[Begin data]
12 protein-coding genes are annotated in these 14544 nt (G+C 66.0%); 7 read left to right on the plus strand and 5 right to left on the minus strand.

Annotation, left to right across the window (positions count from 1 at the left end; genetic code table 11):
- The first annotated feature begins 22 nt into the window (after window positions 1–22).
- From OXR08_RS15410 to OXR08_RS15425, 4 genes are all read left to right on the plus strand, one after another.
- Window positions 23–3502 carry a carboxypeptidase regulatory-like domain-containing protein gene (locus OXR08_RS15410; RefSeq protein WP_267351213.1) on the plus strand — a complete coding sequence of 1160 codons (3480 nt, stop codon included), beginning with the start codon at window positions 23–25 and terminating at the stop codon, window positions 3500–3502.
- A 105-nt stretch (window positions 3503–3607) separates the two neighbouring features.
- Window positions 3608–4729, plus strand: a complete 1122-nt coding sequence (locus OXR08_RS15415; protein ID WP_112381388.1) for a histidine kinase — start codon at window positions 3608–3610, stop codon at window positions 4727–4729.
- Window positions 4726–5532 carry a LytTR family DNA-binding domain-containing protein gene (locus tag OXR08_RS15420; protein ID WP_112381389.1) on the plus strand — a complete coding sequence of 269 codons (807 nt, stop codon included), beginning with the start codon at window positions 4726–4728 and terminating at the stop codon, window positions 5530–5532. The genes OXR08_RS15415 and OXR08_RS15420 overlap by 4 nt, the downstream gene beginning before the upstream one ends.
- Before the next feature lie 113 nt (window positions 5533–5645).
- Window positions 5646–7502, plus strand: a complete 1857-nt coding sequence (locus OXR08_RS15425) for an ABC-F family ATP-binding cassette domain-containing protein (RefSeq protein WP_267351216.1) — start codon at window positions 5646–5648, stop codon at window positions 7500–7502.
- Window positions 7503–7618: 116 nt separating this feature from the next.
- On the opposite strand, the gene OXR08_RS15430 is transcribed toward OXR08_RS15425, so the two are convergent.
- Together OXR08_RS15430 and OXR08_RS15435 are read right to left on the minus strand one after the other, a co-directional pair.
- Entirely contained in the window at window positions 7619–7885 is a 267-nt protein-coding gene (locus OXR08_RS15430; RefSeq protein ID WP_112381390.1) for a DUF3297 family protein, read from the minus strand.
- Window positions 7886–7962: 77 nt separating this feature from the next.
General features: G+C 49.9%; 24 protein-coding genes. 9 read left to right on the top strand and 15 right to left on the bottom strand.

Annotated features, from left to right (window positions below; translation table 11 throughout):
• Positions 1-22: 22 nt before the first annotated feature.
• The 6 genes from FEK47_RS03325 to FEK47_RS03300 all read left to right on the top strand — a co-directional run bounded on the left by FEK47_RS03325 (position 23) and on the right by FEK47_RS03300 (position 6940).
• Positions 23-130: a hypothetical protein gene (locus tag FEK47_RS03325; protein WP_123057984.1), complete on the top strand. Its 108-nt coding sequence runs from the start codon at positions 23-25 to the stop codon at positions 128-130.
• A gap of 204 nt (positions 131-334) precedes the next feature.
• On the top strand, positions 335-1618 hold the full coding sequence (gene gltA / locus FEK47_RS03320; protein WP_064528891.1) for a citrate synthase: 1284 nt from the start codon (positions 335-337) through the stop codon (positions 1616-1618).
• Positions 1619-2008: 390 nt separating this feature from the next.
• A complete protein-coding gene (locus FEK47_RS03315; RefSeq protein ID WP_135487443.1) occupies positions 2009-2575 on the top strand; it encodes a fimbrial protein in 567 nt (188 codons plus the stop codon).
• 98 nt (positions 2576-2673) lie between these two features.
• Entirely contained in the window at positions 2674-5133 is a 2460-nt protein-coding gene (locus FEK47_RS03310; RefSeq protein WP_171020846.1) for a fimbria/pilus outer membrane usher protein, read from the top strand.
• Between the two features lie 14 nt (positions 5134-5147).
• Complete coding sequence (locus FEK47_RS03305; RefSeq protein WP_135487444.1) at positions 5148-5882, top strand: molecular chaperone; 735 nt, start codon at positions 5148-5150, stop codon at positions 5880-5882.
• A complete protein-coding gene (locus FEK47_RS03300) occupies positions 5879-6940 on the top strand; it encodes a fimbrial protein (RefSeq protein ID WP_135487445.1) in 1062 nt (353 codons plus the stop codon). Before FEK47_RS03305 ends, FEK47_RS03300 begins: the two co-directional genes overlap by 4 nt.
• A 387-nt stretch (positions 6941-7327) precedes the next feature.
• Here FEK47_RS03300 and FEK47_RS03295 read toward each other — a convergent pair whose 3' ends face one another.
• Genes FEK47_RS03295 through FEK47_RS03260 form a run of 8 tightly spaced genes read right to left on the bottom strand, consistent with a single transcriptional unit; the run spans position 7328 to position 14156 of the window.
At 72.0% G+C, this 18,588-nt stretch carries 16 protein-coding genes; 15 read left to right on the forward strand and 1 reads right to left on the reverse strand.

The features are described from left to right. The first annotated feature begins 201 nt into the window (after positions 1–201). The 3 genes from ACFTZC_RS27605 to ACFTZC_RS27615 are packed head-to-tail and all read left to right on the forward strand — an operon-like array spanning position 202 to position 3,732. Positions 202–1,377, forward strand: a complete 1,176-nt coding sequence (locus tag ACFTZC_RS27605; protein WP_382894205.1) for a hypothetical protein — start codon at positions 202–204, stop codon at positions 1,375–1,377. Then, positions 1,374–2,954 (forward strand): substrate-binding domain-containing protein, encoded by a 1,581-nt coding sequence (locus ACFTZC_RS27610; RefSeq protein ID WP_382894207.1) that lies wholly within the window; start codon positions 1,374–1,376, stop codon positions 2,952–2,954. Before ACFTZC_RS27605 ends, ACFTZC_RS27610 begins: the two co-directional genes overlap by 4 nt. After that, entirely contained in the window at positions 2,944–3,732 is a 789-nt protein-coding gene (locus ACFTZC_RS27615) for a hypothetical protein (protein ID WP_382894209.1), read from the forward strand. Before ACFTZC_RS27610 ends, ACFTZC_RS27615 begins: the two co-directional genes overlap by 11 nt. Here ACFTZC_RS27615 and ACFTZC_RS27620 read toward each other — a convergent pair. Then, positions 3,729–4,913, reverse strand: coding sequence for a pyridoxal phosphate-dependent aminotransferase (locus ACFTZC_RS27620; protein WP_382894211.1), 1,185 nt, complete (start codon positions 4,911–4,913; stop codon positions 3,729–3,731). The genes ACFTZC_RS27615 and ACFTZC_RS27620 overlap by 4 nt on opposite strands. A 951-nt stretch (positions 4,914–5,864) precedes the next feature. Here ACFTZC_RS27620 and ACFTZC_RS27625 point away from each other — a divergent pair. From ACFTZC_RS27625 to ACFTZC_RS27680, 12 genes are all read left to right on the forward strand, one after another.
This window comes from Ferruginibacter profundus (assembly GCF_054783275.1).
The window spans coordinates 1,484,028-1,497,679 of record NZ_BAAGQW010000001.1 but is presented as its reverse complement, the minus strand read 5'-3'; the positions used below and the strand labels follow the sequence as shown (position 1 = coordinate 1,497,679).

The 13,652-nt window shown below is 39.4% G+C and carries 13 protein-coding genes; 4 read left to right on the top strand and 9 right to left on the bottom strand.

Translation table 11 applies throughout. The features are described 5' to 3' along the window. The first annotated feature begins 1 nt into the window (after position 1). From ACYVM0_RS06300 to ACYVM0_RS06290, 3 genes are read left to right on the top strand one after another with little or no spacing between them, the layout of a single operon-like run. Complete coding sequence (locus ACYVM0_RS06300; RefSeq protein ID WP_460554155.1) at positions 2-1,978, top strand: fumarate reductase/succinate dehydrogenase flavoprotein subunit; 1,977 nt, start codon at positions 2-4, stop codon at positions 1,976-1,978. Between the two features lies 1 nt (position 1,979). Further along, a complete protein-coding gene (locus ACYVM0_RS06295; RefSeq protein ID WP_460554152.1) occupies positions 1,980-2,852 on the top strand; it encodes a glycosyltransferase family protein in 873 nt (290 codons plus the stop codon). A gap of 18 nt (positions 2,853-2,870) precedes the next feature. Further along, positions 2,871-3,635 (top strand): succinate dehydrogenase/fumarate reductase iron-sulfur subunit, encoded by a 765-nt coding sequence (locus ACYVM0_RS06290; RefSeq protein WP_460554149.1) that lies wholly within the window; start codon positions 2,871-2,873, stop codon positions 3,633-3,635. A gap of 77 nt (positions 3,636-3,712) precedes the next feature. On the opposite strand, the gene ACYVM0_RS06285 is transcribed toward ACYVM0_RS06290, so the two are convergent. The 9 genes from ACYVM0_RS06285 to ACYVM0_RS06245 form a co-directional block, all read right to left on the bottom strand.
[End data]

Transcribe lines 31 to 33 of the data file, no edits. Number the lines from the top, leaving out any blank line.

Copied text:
• Here FEK47_RS03300 and FEK47_RS03295 read toward each other — a convergent pair whose 3' ends face one another.
• Genes FEK47_RS03295 through FEK47_RS03260 form a run of 8 tightly spaced genes read right to left on the bottom strand, consistent with a single transcriptional unit; the run spans position 7328 to position 14156 of the window.
At 72.0% G+C, this 18,588-nt stretch carries 16 protein-coding genes; 15 read left to right on the forward strand and 1 reads right to left on the reverse strand.